Irina Dvorovenko and Maxim Beloserkovsky, courtesy of ABT
It was a gorgeous drive into Napa Valley on a Friday early evening. Amidst fields of vineyards, Napa Valley got a taste of big city fine arts with the Festival del Sole. Only in its fifth year with a focus on fine arts, food, and wine, this was the first year that this festival included a dance performance, with big names from the New York City Ballet to the Bolshoi. From the start of the performance, there was excitement in the air; the presenter announced his surprise that the full house proved that there really is an audience for dance in Napa.
The program was an eclectic mix of pieces ranging from classical ballet to modern, from the well-known to the more obscure. Not surprisingly, the audience favorites by far were the familiar and the virtuosic. Andrew Veyette and Megan Fairchild brought down the house with Â Balanchine’s Stars and Stripes. Veyette ate up the stage with his impressive lines and even more impressive charisma. In the midst of being awed by Veyette’s stretch and artistry, he made you smile with his playful attack and his grin. His chemistry with Fairchild was pure fun, in this glitzy rendition of Stars and Stripes, and it was perfect for the gala atmosphere of this performance. Later, Veyette and Fairchild’s Swan Lake didn’t fare as well; it felt like a more embellished and a slightly more muddled version of the classical ballet.
Petipa’s Don Quixote, danced with flair by San Francisco Ballet dancers Lorena Feijoo and Vitor Luiz, was another standout. I’ve always found Feijoo to be both a stylistic and stylish dancer, and she shines in Don Quixote. Every detail is colored with sass and flirty eyes, and Luiz flew through the air to the audience’s delight. Feijoo and Luiz also performed Forsythe’s in the middle, somewhat elevated with red-hot sensuality, the sexiest rendition I’d seen yet. I wished the music had been louder though; I hadn’t realized how much the heart-pounding beats of Thom Willem’s score was central to experiencing this piece.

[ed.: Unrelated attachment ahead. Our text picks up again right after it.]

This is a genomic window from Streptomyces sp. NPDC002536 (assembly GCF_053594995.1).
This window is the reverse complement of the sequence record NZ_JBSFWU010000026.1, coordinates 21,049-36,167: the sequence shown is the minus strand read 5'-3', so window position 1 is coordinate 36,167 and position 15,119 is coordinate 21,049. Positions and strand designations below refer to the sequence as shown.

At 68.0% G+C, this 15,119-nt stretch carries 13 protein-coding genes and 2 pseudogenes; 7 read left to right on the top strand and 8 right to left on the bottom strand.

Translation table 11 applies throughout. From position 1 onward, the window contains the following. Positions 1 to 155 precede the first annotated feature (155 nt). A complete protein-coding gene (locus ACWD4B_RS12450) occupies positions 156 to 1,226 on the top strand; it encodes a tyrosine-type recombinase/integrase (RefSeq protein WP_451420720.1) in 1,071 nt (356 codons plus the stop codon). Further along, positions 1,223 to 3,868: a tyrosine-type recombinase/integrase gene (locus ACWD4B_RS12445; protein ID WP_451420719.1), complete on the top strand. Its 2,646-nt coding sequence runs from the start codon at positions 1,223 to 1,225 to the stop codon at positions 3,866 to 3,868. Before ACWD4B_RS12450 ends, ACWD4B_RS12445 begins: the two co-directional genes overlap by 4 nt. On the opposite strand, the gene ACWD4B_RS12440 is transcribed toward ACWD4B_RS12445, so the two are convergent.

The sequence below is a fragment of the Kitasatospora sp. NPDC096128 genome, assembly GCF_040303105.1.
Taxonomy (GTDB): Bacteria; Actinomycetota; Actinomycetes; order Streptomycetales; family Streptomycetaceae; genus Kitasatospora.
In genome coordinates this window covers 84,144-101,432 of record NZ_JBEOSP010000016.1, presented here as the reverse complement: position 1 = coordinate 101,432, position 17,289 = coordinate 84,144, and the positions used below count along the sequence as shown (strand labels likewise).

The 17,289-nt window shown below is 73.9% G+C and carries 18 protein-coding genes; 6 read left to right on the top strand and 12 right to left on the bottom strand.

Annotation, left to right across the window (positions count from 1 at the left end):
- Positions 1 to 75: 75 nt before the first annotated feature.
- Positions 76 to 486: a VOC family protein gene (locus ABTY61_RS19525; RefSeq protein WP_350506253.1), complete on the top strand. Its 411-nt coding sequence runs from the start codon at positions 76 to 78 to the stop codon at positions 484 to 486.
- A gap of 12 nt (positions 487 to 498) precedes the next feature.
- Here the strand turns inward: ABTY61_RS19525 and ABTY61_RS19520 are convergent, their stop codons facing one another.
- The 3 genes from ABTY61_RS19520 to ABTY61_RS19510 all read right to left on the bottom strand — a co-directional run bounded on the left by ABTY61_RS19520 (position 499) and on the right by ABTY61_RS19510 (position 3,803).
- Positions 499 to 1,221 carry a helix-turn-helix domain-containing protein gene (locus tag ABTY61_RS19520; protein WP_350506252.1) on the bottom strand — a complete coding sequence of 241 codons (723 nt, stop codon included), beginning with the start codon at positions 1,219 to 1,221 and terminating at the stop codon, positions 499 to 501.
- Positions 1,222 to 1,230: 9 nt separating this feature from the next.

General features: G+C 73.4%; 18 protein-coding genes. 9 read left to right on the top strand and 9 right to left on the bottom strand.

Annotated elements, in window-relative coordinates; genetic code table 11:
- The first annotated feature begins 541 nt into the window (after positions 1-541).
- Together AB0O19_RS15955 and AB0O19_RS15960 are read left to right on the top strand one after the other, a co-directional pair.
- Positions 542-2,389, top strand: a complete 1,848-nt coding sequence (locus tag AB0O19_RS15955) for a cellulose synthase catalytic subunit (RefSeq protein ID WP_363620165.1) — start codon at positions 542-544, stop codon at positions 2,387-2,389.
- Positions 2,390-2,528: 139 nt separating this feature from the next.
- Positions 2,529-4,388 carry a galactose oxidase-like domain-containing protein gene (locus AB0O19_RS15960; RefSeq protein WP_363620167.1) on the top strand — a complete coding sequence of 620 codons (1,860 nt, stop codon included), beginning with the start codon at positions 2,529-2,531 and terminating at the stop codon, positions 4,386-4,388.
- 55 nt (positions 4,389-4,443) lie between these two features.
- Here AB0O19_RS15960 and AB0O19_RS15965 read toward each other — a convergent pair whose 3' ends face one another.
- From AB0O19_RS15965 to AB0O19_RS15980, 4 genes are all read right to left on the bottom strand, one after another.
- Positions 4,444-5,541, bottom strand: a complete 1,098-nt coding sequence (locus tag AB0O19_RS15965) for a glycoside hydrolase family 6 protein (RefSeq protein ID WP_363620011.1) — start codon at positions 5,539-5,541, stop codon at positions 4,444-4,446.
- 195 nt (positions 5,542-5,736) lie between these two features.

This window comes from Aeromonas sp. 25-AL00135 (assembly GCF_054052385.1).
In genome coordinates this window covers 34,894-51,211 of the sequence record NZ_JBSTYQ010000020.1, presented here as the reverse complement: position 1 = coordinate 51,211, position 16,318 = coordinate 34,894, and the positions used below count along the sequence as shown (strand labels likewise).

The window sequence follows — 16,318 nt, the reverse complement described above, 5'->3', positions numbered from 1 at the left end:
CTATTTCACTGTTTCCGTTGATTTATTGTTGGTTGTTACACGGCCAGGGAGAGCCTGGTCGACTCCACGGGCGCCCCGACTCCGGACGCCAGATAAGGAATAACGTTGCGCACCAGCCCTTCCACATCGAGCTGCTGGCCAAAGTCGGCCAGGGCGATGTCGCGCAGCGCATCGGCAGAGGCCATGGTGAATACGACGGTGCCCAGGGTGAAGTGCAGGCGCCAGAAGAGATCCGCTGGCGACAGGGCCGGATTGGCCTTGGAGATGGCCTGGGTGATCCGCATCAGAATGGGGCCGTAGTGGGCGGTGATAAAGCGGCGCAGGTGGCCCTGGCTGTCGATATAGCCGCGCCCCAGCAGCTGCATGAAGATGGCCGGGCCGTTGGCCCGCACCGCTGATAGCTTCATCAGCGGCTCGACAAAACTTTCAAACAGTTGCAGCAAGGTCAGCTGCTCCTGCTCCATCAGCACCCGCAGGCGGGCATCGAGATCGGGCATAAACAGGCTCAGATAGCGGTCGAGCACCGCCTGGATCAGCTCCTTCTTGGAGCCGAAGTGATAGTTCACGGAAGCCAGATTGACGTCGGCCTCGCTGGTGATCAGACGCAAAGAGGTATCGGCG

The central billing of this evening was American Ballet Theatre’s Irina Dvorovenko and Maxim Beloserkovsky. Their transparent rendition of Balanchine’s Apollo added touches of humor and humanity amidst its stark angles. Every movement deliberate, Beloserkovsky distinguishes between the soft swoops to the pointed punctuations of quick footwork. Glances and smiles are shared between Dvorovenko and Beloserkovsky, and the expansive ending lingers with Dvorovenko and Beloserkovsky draped over each other looking up with hope. Their other two offerings for the night, however, didn’t fare so well – Jessica Lang’s “Splendid Isolation III” is several minutes of melodramatic posturing, and Anatoliy Beliy’s “Carmen Suite” is even more so, Â but more kinetic and even more over the top. Despite their program choices, Dvorovenko is positively statuesque, dancing beyond her diminuitive frame with glamor and dynamism, and Beloskerkovsky is pure elegant strength in various states of bare-chested costumes.
Bolshoi principal Marianna Ryzhkina and ABT soloist Gennadi Saveliev (a substitution for Bolshoi’s Dmitry Gudanov) were the epitome of control in excerpts from Raymonda and Giselle. They especially simmered in Giselle, with sadness and forgiveness in breathtaking balances and heartache.
One of the problems with this gala format is that each piece is so short, and it leaves you wanting to see more. There were some rough edges in the evening, with its stage that often left dancers in the dark practically in the wings when preparing for a set of leaps or turns, some sound fluctuations, and trouble getting people ushered into their seats on time. But these things are trivial; there was an adoring audience (including Rita Moreno and Helgi Tomasson), incredible dancing, and the buzz thanks to the visiting guest stars. Everyone left with something new and challenging, in addition to the familiar classics, and an anticipation for what the festival will offer next year. I hope that Festival del Sole continues to incorporate more dance offerings for the future.
Festival del Sole